For the last Democratic debate before the Michigan primary, Hillary Clinton and Bernie Sanders face off in Flint, Michigan—in the midst of the water crisis. Part of their discussion in tonight's debate will center around what they plan to do in Flint. Anderson Cooper moderates.
Each candidate opened with a brief statement, beginning with Sanders, who stated, "I believe the governor of this state should understand that his dereliction of duty was irresponsible, he should resign." In his usual way, he went on to talk about how the crisis in Flint is just an example of the millionaire problem in our country.
Clinton, in her minute-long opener stated, "It is raining lead in Flint." She also calls for the resignation of the governor.
The first question was asked by a Flint resident, who wanted to know what, as president, the candidates would do to help Flint residents regain their trust in the government.
Cooper then proceeded to ask the candidates if they would fire the head of the EPA. Like with Governor Rick Snyder, the two are on the same page with who should be fired. Essentially, anyone who knew about what was going on in Flint.
Sanders calls out Clinton. He says that she supported all these trade agreements in the past that destroyed our economy. In return, Clinton states that Sanders voted against the bailout that saved the auto industry. At one point the situation gets very heated and after Sanders is interrupted by Clinton he tells her, "Excuse me. I'm talking."
They continue to fight over their favorite topic—Wall Street.
When asked about siding with Ted Cruz over Democrats in voting against the export-import bank, Sanders brought out his inner Independent.
Following the break, Cooper shifted the conversation to crime. He brought in a man who's daughter was gravely shot in the recent Kalamazoo shootings. While both of them are in agreement about background checks, Cooper then shifted the conversation to a lawsuit that family members of the Sandy Hook victims are filing against the maker of the gun used in the shooting. The question is what Sanders thinks about the lawsuit. Hillary thinks it's super valid, but Sanders doesn't think going after gun manufacturers is the right approach.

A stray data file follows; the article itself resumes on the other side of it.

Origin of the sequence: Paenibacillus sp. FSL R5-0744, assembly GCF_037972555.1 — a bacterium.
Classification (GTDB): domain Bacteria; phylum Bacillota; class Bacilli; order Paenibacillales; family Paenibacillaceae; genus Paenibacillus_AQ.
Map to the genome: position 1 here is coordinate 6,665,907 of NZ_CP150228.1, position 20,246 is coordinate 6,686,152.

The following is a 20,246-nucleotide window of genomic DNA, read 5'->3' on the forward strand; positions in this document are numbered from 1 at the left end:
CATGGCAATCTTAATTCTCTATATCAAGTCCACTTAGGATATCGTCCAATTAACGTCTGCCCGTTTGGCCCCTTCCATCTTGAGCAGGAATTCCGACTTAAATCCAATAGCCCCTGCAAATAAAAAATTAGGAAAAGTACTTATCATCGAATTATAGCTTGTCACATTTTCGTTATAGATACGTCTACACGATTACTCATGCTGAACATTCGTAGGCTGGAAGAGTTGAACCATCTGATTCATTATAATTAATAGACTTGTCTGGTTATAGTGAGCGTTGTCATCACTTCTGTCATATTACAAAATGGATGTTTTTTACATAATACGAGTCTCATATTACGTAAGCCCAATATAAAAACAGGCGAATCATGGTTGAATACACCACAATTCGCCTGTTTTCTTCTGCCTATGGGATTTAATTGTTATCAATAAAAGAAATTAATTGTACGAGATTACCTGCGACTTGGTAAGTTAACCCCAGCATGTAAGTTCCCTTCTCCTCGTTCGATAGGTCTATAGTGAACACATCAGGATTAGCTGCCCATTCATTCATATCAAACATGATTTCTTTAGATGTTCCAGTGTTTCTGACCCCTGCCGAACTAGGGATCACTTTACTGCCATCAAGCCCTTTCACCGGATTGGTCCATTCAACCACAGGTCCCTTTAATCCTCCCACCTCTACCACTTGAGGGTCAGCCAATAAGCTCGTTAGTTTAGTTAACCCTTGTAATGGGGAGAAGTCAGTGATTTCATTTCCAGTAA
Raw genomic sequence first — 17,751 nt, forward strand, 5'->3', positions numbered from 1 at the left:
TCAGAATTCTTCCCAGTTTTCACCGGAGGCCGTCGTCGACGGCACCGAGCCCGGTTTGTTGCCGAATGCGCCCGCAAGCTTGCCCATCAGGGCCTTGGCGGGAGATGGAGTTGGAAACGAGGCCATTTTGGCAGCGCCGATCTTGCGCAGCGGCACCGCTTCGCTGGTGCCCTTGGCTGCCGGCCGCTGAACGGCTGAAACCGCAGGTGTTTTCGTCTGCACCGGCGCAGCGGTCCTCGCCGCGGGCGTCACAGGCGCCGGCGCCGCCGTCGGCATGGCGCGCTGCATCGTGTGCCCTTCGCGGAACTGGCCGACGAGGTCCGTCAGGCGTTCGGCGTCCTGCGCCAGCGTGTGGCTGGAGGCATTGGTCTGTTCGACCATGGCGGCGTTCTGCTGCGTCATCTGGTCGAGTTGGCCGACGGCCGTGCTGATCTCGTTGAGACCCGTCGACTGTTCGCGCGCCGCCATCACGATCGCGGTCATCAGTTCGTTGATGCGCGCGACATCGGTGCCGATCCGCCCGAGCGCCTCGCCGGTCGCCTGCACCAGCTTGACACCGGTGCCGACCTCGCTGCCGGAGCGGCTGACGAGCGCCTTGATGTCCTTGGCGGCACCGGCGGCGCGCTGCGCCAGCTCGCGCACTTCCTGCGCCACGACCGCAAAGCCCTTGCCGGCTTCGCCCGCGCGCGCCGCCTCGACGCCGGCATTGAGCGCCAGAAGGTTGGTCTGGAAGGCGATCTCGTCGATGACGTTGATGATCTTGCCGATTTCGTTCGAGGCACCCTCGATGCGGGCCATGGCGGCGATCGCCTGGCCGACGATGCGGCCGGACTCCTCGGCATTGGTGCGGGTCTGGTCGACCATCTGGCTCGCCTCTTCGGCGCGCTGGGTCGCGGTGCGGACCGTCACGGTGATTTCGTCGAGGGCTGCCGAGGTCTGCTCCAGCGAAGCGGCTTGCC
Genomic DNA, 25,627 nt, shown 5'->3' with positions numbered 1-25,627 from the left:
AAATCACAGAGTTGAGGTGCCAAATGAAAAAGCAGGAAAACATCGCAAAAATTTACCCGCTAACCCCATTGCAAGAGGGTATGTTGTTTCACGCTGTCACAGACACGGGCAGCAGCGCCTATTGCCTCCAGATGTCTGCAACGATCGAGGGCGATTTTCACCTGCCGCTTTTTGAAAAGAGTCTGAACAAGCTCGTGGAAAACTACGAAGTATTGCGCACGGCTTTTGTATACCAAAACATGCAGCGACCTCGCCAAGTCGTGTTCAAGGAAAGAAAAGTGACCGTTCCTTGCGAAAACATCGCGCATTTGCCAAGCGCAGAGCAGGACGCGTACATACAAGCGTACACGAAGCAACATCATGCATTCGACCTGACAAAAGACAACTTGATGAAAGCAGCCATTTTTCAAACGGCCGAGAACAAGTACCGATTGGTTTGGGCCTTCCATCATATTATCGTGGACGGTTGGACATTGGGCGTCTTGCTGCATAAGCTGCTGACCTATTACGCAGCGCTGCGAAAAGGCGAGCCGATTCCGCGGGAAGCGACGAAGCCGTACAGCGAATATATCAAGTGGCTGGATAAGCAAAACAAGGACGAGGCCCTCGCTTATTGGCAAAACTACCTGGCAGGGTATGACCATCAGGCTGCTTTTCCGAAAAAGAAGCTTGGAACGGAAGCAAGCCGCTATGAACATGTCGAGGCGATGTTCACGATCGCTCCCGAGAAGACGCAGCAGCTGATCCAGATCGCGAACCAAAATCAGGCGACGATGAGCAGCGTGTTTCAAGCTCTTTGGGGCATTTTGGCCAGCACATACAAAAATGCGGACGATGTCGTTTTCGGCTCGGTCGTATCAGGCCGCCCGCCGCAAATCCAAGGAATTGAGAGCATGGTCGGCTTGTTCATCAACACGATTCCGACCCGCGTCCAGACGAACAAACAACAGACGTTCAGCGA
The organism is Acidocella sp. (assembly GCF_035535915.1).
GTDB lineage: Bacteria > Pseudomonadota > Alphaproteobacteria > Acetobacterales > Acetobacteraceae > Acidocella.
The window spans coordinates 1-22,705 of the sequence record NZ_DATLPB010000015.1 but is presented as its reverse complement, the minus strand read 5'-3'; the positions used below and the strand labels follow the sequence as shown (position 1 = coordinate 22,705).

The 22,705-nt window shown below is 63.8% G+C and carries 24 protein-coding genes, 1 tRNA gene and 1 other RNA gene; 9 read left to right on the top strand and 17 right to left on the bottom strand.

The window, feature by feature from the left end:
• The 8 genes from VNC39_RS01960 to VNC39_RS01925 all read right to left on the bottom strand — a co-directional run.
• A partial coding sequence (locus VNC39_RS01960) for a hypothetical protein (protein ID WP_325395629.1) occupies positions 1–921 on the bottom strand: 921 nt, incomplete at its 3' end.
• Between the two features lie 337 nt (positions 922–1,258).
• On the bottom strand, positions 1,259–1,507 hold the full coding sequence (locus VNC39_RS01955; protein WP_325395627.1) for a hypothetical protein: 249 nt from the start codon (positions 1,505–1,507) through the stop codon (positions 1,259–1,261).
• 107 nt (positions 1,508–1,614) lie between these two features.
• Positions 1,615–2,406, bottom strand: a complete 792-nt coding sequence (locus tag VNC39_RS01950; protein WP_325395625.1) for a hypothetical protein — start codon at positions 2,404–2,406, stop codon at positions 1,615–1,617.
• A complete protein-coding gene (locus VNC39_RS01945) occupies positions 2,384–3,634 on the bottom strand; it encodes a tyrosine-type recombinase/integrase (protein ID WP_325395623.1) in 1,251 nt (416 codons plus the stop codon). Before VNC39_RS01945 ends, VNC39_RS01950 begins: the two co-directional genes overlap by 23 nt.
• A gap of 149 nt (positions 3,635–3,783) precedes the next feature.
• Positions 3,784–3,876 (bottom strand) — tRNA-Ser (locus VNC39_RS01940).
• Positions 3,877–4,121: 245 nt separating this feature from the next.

The conversation then shifted to mass incarceration. Dom Lemon assed, "Why should black people trust you to get it right this time?" Moving off of that, the candidates were then asked, "What experiences have you had that have helped you understand the mindset and values of another culture?"
Clinton was then asked about her use of the term "super predators" and whether it was some sort of racial code. She admits it wasn't the best thing to say.
The candidates then move onto education, beginning with a question from a Flint parent and then moving onto the problems many have getting quality education in this country. After being questioned by Cooper on being supported by unions, Clinton states that she's proud.
They move onto the environment, but a highlight is when they join together to say that despite their differences, at least they're not crazy like the Republicans.
Sanders: "We are going to invest a lot of money into mental health. And when you watch these Republican debates, you know why" #DemDebate— L.A. Times Politics (@latimespolitics) March 7, 2016
After a brief commercial, Cooper wants to know how Clinton plans to take on Trump if she's indeed the nominee, especially given the fact that he plans on bringing up her emails forever.
Sanders also added on how he would hold up against Trump. He's then questioned about his belief in God and later about whether or not he's proud of being Jewish.
The religious questions keep going and Clinton is asked who she prays for.
Hillary: "I pray for the will of God to be known...I am a praying person." #demdebate— The Daily Beast (@thedailybeast) March 7, 2016